There are many reasons why your feline fur baby should remain exclusively indoors, but it’s all the more important to keep your cat inside during the winter months. A blanket of snow may look stunning, but it makes it difficult for outdoor kitties to find their way home. The potential for accidents also increases due to decreased visibility and the presence of black ice. Even if your cat stays indoors all the time, you’ll still need to take extra steps to keep her warm during the winter. Some homes are naturally drafty, and with snow and ice accumulating on utility lines, the chance of power outages increases during winter. Wondering how to keep cats warm in cold weather? Here are nine useful tips to get you started.
According to Dr. Michael Arpino, a veterinarian at Veterinary Wellness Center of Boerum Hill (New York), “Most cats handle cold temperatures very well.… As a general rule of thumb, anything below 45 degrees Fahrenheit is too cold.” Allowing your cat to spend time outdoors in temperatures below 45 degrees Fahrenheit puts her at risk of developing hypothermia and frostbite. And if you have a hairless cat, the risk is substantially greater. Thanks to their warm, thick coats, most cats can stay relatively warm year-round if they’re kept indoors. But if you live in an older home that’s prone to growing chilly, there are steps you can take to ensure your fur baby stays warm.
Not all cats enjoy wearing clothes, but your fur baby may sing a different tune if she gets chilly. Opt for soft, warm clothes like fleece sweaters to keep her comfortable. Try playing with her or giving her a treat while holding the sweater, so she has positive associations with clothing instead of immediately trying to stuff her into her new winter wardrobe. If you have a hairless cat, take precautions to ensure the sweater isn’t itchy, as that can irritate her delicate skin.
Does your cat love jumping into a basket of freshly dried laundry? Try warming a few blankets in the dryer and creating a cozy nook for her. The blankets won’t stay warm for long, but she’ll be able to burrow down in her blanket fort for warmth. For extra heat, place the blankets near a sunny window, where she’ll be able to use the sun’s rays for an added boost of warmth.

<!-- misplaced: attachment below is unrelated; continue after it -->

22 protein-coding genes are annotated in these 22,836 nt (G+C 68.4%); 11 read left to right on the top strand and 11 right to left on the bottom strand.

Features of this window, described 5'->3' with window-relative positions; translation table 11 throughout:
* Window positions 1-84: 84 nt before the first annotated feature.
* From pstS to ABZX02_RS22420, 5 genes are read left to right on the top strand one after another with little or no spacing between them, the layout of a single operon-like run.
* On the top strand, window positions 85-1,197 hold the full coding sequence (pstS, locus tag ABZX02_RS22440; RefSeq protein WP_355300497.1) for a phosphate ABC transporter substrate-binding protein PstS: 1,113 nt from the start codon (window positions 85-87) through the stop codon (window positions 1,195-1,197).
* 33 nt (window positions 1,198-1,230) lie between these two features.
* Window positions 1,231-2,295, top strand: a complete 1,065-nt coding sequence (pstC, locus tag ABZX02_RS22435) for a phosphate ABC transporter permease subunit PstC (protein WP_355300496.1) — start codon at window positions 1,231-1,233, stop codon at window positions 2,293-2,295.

While it’s tempting to share your heating pad with your fur baby, the heating element can quickly become too hot for small cats. A safer option is an insulated bed that heats up without electricity. This one uses ThermaNAP technology and a blend of insulating polyester and Mylar that’s self-heating. It’s also fully machine washable, so you don’t have to worry about removing any fiddly heating elements or disconnecting cords.
Heating pads designed for our use get too hot for cats, but a plug-in electric bed that uses low wattage will keep her safe and warm during the winter months. This model has a removable, machine-washable cushion, allowing you to keep her bed free of furry buildup.
The easiest, most enjoyable way to keep your cat warm during winter is also completely free. Your cat will seek out your warmth when she’s chilly, so now is a good time to hunker down on the sofa, binge your favorite series, and snuggle in with your fur baby.
It’s undeniable: Litter boxes smell atrocious. Add heat, and your house can become incredibly stinky in record time. No matter how tempted you might be to move her litter box to the basement — or the garage — those locations tend to cool off faster than any other area of your home. Keep the litter box clean, use a deodorizer, and allow your cat to potty in a warm area of the house.
Just like us, cats feel warmer when they exercise. Now is a good time to give her lots of toys that will keep her busy and active, revving up her metabolism. Active cats are also more healthy than sedentary cats, so you’ll be doing her a favor in the long run.
Not all space heaters are hazardous to your cat. Look for models with concealed heating elements that stay cool to the touch. Choose electric heaters over natural gas, as the risk of carbon monoxide poisoning isn’t worth it for you or your fur baby.
Lastly, feed your cat a little more. Cats in cold weather need a bit more food, as staying warm requires more calories than keeping cool. Try adding in a few nutritious, high-calorie treats or give her a can of wet food to supplement her increased need for calories.
Cool, drafty houses can make the most wonderful time of the year feel as if you live in the Arctic Circle. And it’s even more miserable for little cats. If you follow our advice, your feline friend will stay nice and warm all winter long. (Don’t forget to invest in a humidifier; using heaters can lead to dry, itchy skin for you and your cat.)
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